Tuesday, February 28, 2006

Latest on the Exciting Film Project

I've been really busy over the past couple of weeks working on the exciting film project.

A few days ago we recorded the violins at Angel Studios. Dominik, the composer, asked me to conduct one of the cues - it was a really big thrill for me to conduct such wonderful players, and in such a posh studio! To be honest, I was a little nervous, but the players were so professional, it went quite smoothly I think.

I have to rush off again now, so I'll catch up with other stuff soon!

Friday, February 10, 2006

Rachel Jenkins Duo

(Blimey, I've gone blog-mad today, me.)

So having rocked the joint in my Japanese class (see below), I zipped across town to Greenwich to sit in with jazz singer Rachel Jenkins.

Oliver's (or perhaps it was Olivier's - hmmm..) is a really nice little basement bar in Nevada Street in Greenwich. The toilets were reminiscent of Frodo's house in Hobbiton (in a good way). The beer was expensive, but the atmosphere was really cosy and intimate - perfect for Rachel's tender vocals and Pierluca Taranta's sensitive comping on guitar.

The duo performed some of the classic jazz songs such as Cheek to Cheek and Them There Eyes, as well as some songs from other genres, such as (Sitting on) The Dock of the Bay and Natural Woman. I joined them on stage shortly before the end of the first set, and really enjoyed to play with them. We were also accompanied for a couple of songs by Tonya (sp?) on djembe, and also by a gentleman on piano whose name I missed, I'm afraid, for a vigorous rendition of Moondance.

It was a really nice evening, and quite well-attended, I'm happy to say. Everyone seemed to have a great time. Hopefully I will get the chance to play with Rachel and Luca again soon..

Toranpetto ga Fukemasu

For some reason, I've been learning Japanese for a few years now (well.. I remember why I started, but we split up months ago.)

Our homework for yesterday's class was to prepare a speech about something we could do - because we've been studying potential forms - so I spoke about playing the trumpet. My teacher looked slightly alarmed because I had to ask before I started what the Japanese for 'vibrate' is. (In case you're wondering, it's furuemasu.)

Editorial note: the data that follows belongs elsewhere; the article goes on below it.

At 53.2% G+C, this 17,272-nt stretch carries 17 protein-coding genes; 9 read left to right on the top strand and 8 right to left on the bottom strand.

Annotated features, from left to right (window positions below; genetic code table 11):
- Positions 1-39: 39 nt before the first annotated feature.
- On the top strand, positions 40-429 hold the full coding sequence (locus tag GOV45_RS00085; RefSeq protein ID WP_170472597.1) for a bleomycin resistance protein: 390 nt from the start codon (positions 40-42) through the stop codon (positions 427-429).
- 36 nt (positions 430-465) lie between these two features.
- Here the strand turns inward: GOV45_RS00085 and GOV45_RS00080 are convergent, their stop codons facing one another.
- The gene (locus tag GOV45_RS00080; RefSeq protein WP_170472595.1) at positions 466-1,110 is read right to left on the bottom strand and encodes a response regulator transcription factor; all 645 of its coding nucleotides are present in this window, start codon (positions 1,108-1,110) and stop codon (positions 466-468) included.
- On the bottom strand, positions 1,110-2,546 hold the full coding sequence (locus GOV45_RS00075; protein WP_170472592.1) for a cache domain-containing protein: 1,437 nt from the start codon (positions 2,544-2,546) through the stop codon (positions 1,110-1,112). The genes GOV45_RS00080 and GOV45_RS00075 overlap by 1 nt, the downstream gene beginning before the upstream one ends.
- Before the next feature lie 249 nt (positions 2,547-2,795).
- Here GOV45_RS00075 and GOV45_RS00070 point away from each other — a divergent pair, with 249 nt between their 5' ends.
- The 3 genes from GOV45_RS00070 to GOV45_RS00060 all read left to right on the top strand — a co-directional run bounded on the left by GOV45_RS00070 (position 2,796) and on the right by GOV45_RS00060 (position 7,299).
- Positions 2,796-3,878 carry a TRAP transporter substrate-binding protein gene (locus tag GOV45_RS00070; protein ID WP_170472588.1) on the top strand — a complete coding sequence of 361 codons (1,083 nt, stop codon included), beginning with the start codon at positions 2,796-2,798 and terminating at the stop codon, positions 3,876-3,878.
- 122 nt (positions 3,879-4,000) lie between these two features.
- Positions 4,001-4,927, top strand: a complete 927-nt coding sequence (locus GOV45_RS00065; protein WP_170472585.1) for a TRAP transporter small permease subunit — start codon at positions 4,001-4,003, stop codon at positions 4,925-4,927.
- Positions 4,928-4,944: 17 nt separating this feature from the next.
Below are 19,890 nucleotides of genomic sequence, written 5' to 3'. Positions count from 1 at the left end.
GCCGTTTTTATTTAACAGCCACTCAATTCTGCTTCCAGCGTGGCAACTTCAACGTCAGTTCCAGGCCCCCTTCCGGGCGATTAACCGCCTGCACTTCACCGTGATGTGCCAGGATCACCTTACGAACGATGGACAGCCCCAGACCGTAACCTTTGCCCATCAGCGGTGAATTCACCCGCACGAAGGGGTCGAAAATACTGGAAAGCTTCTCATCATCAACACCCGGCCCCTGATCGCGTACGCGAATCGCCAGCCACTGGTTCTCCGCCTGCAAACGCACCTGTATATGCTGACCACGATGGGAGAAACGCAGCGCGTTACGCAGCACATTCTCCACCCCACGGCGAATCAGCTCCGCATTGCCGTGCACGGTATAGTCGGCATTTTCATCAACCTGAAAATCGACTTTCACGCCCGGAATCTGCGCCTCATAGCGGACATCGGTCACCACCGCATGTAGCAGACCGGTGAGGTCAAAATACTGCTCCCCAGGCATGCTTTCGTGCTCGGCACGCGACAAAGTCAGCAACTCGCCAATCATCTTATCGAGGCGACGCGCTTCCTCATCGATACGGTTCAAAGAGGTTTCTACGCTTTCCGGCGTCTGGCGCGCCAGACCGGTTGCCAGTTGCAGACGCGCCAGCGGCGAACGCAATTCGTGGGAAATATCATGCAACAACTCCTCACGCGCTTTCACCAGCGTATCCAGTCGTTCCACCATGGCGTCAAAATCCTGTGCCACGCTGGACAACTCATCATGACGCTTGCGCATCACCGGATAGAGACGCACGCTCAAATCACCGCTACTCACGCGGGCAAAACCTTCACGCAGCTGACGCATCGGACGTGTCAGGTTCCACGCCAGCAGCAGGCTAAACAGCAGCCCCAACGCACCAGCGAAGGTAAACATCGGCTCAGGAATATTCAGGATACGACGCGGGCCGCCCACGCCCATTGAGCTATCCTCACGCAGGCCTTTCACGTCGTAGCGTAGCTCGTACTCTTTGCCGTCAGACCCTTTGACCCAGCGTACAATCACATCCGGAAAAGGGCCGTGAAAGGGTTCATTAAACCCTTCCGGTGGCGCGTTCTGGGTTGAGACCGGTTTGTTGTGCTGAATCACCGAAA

So during my speech I gave a little demonstration.. For some reason I was really nervous - something about it being so out of place to be playing in that environment I suppose. I don't think it was quite my greatest ever performance, but nobody booed, thank goodness.

By the way, the title of this post means 'I can play the trumpet.' The Japanese for trumpet really is toranpetto. And the Japanese for ice cream is aisukuriimu, and beer is biiru. But be sure to say biiru, and not biru, or you will be asking for a building.

Trumpet lesson with Noel Langley

Noel is one of London's top session trumpeters, and is also professor of trumpet at the Guildhall School of Music and Drama. I believe he is currently playing lead trumpet in The Producers in the West End.

This was the first time I have met with Noel for a one-on-one lesson. We focused on the fundamentals, particularly a good warm-up, including mouthpiece buzzing and long tones. He also talked about being disciplined with one's practice routine - sitting down to practice at the same time every day, also trying to keep the environment in one's practice room as conducive as possible, e.g. keep the clutter down to a minimum!

Something that is curious to me is that Noel's philosophy of how we physically play the trumpet seems to differ somewhat from that of my previous teacher, Charles Lewis Jr., at Berklee. I.e. specifically, what you do (or don't do) with your airstream, tongue and lips in order to change pitch, and what you do (or don't do) to change volume. Both Noel and Charlie are such accomplished players, it would seem strange for me to start debating with them. Maybe they actually do play in quite distinct ways, or maybe they just have different ways of expressing the same thing. Or maybe (probably) I totally misunderstood one or other or both! Oh well, without perfecting the Vulcan mind-meld technique, perhaps I'll never know.

One thing both these guys certainly have in common is their encouragement and care for the student. I really appreciated Noel giving me some extra time as it was our first meeting to get to know what I've done and what I'm up to these days, and what I hope to achieve. Looking forward to hopefully meeting with him again next month.

Wednesday, February 01, 2006

Trombone Joke

Just heard Harry Connick Junior and Branford Marsalis exchanging trombone jokes on Radio 4:

What's the difference between a trombone and a trampoline?
- People take their shoes off to jump on a trampoline.

ha ha!